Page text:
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First of all, we assume that we have a finite MDP, i.e. the set of states $\mathcal{S}$, the set of actions $\mathcal{A}$ and the set of rewards $\mathcal{R}$ all have a finite number of elements (I didn't think about how the explanations below would extend to other cases, but I suspect you will need differential equations). For simplicity, let's only ...


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The required shape of the tensor $T$ depends on the shape of other tensors that are involved in the same operations of that same tensor $T$ and the required/desired shape of the resulting tensor, in the same way that the number of columns of the matrix $M \in \mathbb{R}^{n \times m}$ needs to match the number of rows of the matrix $M' \in \mathbb{R}^{n' \...


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In spectral clustering we not find the eigenvectors of a graph (a graph is not a matrix) but the eigenvalues/eigenvectors of the Laplacian matrix related to the adjacency matrix of the graph: graph => adjacency matrix => Laplacian matrix => eigenvalues (spectrum). The adjacency matrix describes the "similarity" between two graph vertexs. ...


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Let's consider the case where you have two photos, one base photo and one other photo which is a scaled version of the base photo. Consider then that you could create a 'mapping' from the base photo to the scaled photo as defined by a set of vector changes for each pixel in the base photo. That is to say, if you had a pixel at point (0,0) in the base photo ...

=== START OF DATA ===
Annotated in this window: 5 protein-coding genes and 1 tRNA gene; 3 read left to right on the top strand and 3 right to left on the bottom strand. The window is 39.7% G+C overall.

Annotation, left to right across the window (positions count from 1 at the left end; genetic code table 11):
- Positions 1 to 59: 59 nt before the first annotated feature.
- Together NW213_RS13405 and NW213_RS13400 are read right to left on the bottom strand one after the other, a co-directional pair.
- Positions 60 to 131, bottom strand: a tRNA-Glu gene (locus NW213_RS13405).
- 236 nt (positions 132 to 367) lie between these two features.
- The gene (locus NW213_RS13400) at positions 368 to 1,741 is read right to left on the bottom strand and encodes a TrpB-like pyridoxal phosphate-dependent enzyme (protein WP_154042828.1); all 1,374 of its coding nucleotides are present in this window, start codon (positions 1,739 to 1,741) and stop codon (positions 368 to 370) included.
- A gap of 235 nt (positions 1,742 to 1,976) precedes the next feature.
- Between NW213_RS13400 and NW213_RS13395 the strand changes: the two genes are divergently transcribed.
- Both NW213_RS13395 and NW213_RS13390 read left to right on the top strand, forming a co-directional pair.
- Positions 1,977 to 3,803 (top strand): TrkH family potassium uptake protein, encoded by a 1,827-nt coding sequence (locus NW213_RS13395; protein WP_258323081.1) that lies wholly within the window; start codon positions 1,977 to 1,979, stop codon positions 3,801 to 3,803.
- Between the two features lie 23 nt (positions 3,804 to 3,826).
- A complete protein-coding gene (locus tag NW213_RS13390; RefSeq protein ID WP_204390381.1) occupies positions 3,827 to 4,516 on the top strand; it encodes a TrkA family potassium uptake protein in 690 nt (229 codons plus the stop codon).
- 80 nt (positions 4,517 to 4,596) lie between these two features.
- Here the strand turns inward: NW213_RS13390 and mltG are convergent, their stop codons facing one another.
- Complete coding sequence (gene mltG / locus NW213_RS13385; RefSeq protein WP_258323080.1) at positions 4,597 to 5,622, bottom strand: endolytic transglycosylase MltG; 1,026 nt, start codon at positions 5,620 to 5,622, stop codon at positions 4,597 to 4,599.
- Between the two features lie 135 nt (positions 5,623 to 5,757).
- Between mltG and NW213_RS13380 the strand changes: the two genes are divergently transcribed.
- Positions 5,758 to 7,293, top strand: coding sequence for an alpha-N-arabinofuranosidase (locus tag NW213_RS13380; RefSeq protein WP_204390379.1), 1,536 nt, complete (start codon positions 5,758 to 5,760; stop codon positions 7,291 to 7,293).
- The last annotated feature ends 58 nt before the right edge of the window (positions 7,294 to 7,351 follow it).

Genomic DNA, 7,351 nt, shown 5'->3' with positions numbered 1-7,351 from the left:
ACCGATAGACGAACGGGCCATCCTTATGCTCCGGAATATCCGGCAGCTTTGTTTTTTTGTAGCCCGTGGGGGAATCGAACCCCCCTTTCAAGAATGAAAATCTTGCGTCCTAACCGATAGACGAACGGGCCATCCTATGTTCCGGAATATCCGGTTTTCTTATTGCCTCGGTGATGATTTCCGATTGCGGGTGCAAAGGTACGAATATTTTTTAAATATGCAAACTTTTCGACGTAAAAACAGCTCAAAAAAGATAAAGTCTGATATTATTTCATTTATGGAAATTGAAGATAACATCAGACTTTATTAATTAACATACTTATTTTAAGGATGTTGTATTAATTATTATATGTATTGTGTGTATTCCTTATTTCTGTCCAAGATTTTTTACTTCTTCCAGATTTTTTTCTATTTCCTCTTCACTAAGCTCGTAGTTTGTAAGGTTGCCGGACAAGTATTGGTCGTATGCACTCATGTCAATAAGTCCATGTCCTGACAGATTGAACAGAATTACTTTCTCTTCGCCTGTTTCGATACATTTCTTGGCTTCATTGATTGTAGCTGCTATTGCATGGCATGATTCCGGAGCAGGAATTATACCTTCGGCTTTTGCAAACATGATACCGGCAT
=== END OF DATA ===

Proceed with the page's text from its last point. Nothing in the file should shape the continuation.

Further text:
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You can sometimes exploit the structure of your matrix to perform faster matrix multiplication. For example, if your matrix is sparse (or dense), there are algorithms that exploit this fact. In your case, you can actually compute $A^n$ in less time than $\mathcal{O}(n^3$). For example, have a look at this question at CS SE and this one at Stack Overflow (...


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Linear Algebra Done Right by Axler seems to be the best book on linear algebra, with a brisk and modern approach.


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Define P as a CSP where X, Y are the variables, domain of both is {1,2,3,4} and conditions in normal form are: node-condition X<4 arc-condition X=Y P is 2-consistent (arc consistent) because for any X value it is possible to find a Y value that fulfills the arc-condition X=Y. However, P is not 1-consistent (node-consistent) because exist a X value (X=4)...


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For other who were wondering the same questions as me, I'll answer it. My view above was inconsistent. Ultimately the last layer of simple feed-forward networks don't have any special properties previous layers exhibit. NNs are just glorified mathematical functions. It distorts space with linear(matrix multiplies) and non-linear functions. Theres no '...